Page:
We'll be back again tomorrow with all the latest coronavirus news from the UK and around the world. Today's live page was edited by Helier Cheung, John Hand and Lauren Turner and written by Joshua Nevett, Alice Evans, George Wright, Becky Morton and Ritu Prasad.
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We're about to pause our live coverage for the day - thank you for joining us. Here is a round-up of the day's biggest developments from across the globe:
The World Health Organization says global Covid-19 cases will reach 20 million this week
Florida on Monday reported just over 4,200 new cases - the lowest new case count in the state since 23 June. The Sunshine State also reported 91 additional deaths.
Last month, Florida was one of several US states seeing a spike in Covid-19 cases, at one point seeing consecutive days with over 10,000 new cases. Critics blamed a hasty reopening and lack of statewide regulations for the rise.
While this signals a positive trend, Florida isn't out of the woods yet - there are still more than 30,000 residents in hospital for Covid-19, though emergency department visits have also been on the decline in the last two weeks. In all, more than 530,000 Floridians have tested positive for the virus and more than 8,000 have died.
The state's positive test rate is also dropping, but remains high.
Florida Senator Marco Rubio said the numbers were "good news" but cautioned: "We need to stay on this track and not let complacency put us back in another surge."
Theatre boss says woman removed mask to cough in son's face
The artistic director of London's Young Vic Theatre, Kwame Kwei-Armah, has said a woman removed her mask to cough in the face of his 15-year-old son on public transport.
The director and playwright, who is black, tweeted about the incident, saying the white women then ran off the train shouting, "this is what you people do".
He added that he was "relieved" his son had subsequently tested negative for coronavirus.
Cuba has registered its highest daily number of coronavirus cases after a recent rise in local transmission.
The health ministry reported 93 cases just as the capital Havana re-entered a period of tighter restrictions.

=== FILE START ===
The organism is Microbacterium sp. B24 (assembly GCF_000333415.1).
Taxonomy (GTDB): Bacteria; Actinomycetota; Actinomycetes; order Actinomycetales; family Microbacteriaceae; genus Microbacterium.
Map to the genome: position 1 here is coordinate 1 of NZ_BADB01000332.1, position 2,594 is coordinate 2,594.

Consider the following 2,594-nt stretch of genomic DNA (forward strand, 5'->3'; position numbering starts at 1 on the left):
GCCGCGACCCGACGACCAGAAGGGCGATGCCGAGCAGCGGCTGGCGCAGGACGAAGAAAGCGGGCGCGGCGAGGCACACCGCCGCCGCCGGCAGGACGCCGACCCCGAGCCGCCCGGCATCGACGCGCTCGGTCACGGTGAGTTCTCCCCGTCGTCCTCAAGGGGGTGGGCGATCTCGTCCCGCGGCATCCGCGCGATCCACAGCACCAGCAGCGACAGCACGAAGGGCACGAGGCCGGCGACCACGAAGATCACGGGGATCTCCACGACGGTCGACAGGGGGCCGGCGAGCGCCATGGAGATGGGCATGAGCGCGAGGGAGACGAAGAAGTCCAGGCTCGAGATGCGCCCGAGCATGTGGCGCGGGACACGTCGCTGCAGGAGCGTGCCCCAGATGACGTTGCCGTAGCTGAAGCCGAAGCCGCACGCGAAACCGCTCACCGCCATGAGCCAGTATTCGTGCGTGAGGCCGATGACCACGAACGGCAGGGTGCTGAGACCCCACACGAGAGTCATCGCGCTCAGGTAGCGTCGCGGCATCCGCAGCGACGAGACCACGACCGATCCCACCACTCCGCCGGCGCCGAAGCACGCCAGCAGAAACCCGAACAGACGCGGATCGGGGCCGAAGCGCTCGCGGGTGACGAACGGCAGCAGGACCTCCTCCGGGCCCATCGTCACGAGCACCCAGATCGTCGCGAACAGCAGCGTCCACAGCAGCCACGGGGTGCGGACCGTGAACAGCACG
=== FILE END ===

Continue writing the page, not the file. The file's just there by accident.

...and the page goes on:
The recent spike in numbers comes after Cuba appeared to have successfully controlled the outbreak.
While just 93 positive cases in 24 hours might be considered an enviable figure by countries where the pandemic is at its most fierce, in Cuba it represents a step backwards.
Having recently registered no cases and no deaths from Covid-19 on one day a few weeks back, the island has gradually slid back to a situation where it has recorded its highest daily figure.
Havana is facing a tightening of controls. Under the government’s phased system of restrictions, public transport has been suspended, inter-provincial travel prohibited, bars and restaurants ordered shut and the beaches closed.
Fortunately, for the time being, deaths have not risen from the 88 people who had died from the virus by the beginning of the month.
However, the effort to see tourism pick up has suffered a setback, further worsening the island’s dire economic outlook for this year.
Beirut Covid-19 hospital 'close to capacity', director says
Lebanon’s main Covid-19 hospital in Beirut is “close to capacity” after a spike in infections and last week’s explosion led to an influx of patients, its director has said.
Dr Firass Abiad, chief executive of Rafic Hariri University Hospital, told the BBC there has been an exponential rise in the number of coronavirus cases in Lebanon recently.
The government will be reducing the number of people employed to track down contacts of those who have tested positive for
coronavirus from 18,000 to 12,000.
NHS Test and Trace, working with Public
Health England, will put greater emphasis on contact tracing at a local level, with local authorities getting their own dedicated teams.
In May, Health Secretary Matt Hancock
announced that an “army” of contact tracers would be recruited for England's test
and trace service. Early on, there were reports that new recruits were sitting
idle – with one telling the BBC that she spent her time watching Netflix.
Some 6,000 of them are now being stood down in England.
More of their work will be conducted by local staff with knowledge of their
area. The Department of Health has said that this is to provide a “more
tailored approach” which has been successfully trialled in Blackburn, Luton and
But critics will see it as the latest example of
the government departing from its centralised approach to tackling the
Plans to launch a national app to identify potentially infected people have been repeatedly delayed.
top-down high-tech strategy for contact tracing is making way for what
seasoned local public health officials describe as old fashioned “shoe leather
This relies on people with local knowledge collecting
information by going door-to-door on foot.
Young people in the US continue to be most affected by the economic crash caused by Covid-19, with one new report putting the figure for unemployed millennials on par with the number of Americans who have been infected.
The Wall Street Journal reports that 4.8m millenials have lost their job due to the shutdown, according to the Federal Reserve Bank of St Louis. More than 5m Americans have tested positive for Covid-19., more than a quarter of all the cases in the world.